Rodney Schwartz Interview Impact Hub Vienna 2“Impact Investment is on the rise”, says Justin Fox in a Harvard Business Review article from September 2014. And according to the report on Impact Investment Trends carried out by thegiin.org, with numbers and data as recent as December 2016, Justin Fox was right!

But what exactly is impact investing? Impact investments are investments made into companies, organizations, and funds with the intention to not only generate financial return but also a visible social or environmental impact. On June 22nd and 23rd, Impact Hub Vienna will host the CEE Impact Day. A conference that brings together Impact Investment players to inspire, connect and enrich the impact ecosystem within Central & Eastern Europe.

Rodney Schwartz, an impact investment expert and the CEO of the UK based company ClearlySo, will not only be a speaker at the CEE Impact Day, he will also host a masterclass and be part of the panel. I had the pleasure to chat with Rod on a few of the impact investment topics and here are his thoughts on the matter.

What was the first job you had out of college? How did that shape you to get where you are now?

It’s not such a great story. The truth is that ever since I was young the expectation in my family was that I would go into the family business, so I had no expectation my whole life of doing something else. However, things don’t always go as planned and in December of the last year of my business school, on the 31st of December 1979, I remember vividly, I woke up and said “What the hell am I doing? I can’t do that, that would be crazy!” so I went back to business school and I said “I need a job!”. By that time almost all the interviewing had finished and there were only 3 interviews left: one was Marine Midland Bank and I was terrible in the interview. The second interview did not go well either (a chemicals firm) and then the third interview was with an investment bank called PaineWebber and I really liked the guy and I wound up working there. I hardly knew about the firm or the sector—investment banks were not as well-known as today!

My first job was very interesting though. It was a job in the finance department of PaineWebber, where I was essentially a spy for the department: I was looking into different businesses we were involved in. I didn’t realise at the time, but PaineWebber was falling apart. I knew very little about the company, so I had no idea about what was going on and what they were trying to do. The way they were trying to get back control of it was by sending young MBAs like me into different divisions to get some information about the company and report back and make some suggestions as to how profitability could be improved. So my first job was kind of an internal spy at PaineWebber. And because I didn’t know anything about what I was doing, it was really fun. I think nowadays people just have so much information, they know so much about things, and they have such high expectations…. I was only expecting to work for my dad and I was just relieved to have any other job anywhere, doing anything, but the thing that was most important to me was the person I worked for and he turned out to be somebody who was kind of an alternative father figure to me throughout my career.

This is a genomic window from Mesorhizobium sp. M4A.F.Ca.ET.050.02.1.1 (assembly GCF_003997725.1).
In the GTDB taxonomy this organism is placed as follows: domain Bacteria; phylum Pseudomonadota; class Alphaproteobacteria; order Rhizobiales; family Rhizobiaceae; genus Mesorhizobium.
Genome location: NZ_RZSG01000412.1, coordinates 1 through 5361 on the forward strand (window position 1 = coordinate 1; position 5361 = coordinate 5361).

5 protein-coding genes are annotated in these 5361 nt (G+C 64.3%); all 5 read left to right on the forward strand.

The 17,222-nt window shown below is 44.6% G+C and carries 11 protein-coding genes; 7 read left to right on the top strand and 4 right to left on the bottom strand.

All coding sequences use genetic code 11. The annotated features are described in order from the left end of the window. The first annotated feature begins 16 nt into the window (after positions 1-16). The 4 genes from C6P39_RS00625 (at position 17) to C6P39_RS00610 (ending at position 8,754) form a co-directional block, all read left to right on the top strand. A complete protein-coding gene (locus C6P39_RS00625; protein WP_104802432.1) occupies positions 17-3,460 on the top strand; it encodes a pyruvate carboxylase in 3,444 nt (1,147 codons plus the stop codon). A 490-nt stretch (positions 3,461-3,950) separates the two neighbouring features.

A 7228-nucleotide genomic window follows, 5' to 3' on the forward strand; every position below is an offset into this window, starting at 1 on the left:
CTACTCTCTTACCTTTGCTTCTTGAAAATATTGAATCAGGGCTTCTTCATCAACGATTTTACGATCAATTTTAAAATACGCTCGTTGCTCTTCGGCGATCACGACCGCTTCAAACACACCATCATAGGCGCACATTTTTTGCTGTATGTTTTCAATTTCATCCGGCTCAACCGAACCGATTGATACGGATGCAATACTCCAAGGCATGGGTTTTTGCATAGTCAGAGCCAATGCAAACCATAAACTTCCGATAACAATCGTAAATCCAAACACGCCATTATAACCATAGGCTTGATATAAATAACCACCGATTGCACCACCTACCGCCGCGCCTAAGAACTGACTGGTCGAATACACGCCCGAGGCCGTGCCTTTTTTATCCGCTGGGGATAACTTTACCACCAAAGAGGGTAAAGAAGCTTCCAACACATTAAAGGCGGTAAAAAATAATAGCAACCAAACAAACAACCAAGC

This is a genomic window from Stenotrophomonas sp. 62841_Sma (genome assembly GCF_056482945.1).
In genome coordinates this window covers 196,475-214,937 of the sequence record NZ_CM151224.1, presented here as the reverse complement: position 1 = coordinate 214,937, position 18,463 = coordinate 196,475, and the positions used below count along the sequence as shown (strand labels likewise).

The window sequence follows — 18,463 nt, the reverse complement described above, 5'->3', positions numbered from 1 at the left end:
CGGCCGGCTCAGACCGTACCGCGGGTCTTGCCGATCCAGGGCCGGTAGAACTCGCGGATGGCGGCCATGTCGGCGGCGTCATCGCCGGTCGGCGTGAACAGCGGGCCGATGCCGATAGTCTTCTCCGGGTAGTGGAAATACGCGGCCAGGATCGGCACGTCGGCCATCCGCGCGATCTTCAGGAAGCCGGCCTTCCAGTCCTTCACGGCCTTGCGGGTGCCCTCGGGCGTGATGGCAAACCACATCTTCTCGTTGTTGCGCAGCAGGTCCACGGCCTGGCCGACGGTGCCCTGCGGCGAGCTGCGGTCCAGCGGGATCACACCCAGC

Why did you choose impact investing?

Yes well, a combination of guilt and age.

Guilt for?

Having been successful. I guess it was 1999 when I first started getting involved into impact investing, so I was 42. I have 4 children, and when your children get to be a certain age they ask better questions about why you do what you do and my answers were, you know, incomplete. Like every parent, you tell your kids things about life that you think are important and then they would ask, “OK and what do you do?”. I worked at Lehman Brothers, I worked at Paribas etc. And the growing gap between what I did and what I said was important was just getting to be very painful, so I wanted to do something that made me feel better about what I was doing–something that would make my children proud of me. There wasn’t impact investment as a field so it’s not like I chose to do “impact investing”, I just chose to leave investment banking and do something more socially useful and what happened in the process was that I came upon, and in some respects helped with the early creation of the impact investment community in the UK, together with many others. It wasn’t an industry yet, but I just had a strong sense that I was getting to an age where I wanted to do something that was more meaningful.

Would you say you were there right from the beginning? From when impact investment started?

It depends when you consider impact investment starting, but my journey began in 1999. And I know that the phrase “impact investment” was only developed in 2007 by the Rockefeller Foundation, because they claim credit, rightly so, for having invented the term. The reason is that Americans hate the word “social investment”. They couldn’t live with the word “social” so they had to create a new phrase. You know Americans have to own things, so they wanted to own this concept and the only way they could live with “social investment” was to re-brand it as “impact investment”. I wouldn’t say I created this field and anyway, you could say that high-impact enterprises go back to the Body Shop as the first very visible modern “social business”. You could also say the modern impact investment movement started with the steps around boycotting South Africa in the late 1970s – early 1980s when people did not want investment capital to support activities that were supporting the regime in South Africa. So that is really when it started and I have no responsibility for that.